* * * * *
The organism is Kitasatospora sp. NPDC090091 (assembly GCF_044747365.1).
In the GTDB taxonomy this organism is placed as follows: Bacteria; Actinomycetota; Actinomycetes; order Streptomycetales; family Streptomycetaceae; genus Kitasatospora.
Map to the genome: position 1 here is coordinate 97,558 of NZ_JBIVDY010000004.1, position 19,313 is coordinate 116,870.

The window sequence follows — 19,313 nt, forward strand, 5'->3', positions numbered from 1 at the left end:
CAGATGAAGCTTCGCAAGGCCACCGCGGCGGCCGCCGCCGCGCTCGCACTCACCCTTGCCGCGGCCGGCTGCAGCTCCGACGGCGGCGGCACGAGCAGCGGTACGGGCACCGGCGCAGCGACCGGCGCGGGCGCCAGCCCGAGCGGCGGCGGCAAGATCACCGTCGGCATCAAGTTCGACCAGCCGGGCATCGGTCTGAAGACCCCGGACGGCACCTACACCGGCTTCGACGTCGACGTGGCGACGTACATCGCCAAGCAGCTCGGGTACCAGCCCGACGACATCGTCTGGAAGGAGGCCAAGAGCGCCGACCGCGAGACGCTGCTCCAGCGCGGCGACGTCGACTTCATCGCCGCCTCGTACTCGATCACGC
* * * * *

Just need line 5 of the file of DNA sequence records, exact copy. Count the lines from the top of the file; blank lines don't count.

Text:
CAGATGAAGCTTCGCAAGGCCACCGCGGCGGCCGCCGCCGCGCTCGCACTCACCCTTGCCGCGGCCGGCTGCAGCTCCGACGGCGGCGGCACGAGCAGCGGTACGGGCACCGGCGCAGCGACCGGCGCGGGCGCCAGCCCGAGCGGCGGCGGCAAGATCACCGTCGGCATCAAGTTCGACCAGCCGGGCATCGGTCTGAAGACCCCGGACGGCACCTACACCGGCTTCGACGTCGACGTGGCGACGTACATCGCCAAGCAGCTCGGGTACCAGCCCGACGACATCGTCTGGAAGGAGGCCAAGAGCGCCGACCGCGAGACGCTGCTCCAGCGCGGCGACGTCGACTTCATCGCCGCCTCGTACTCGATCACGC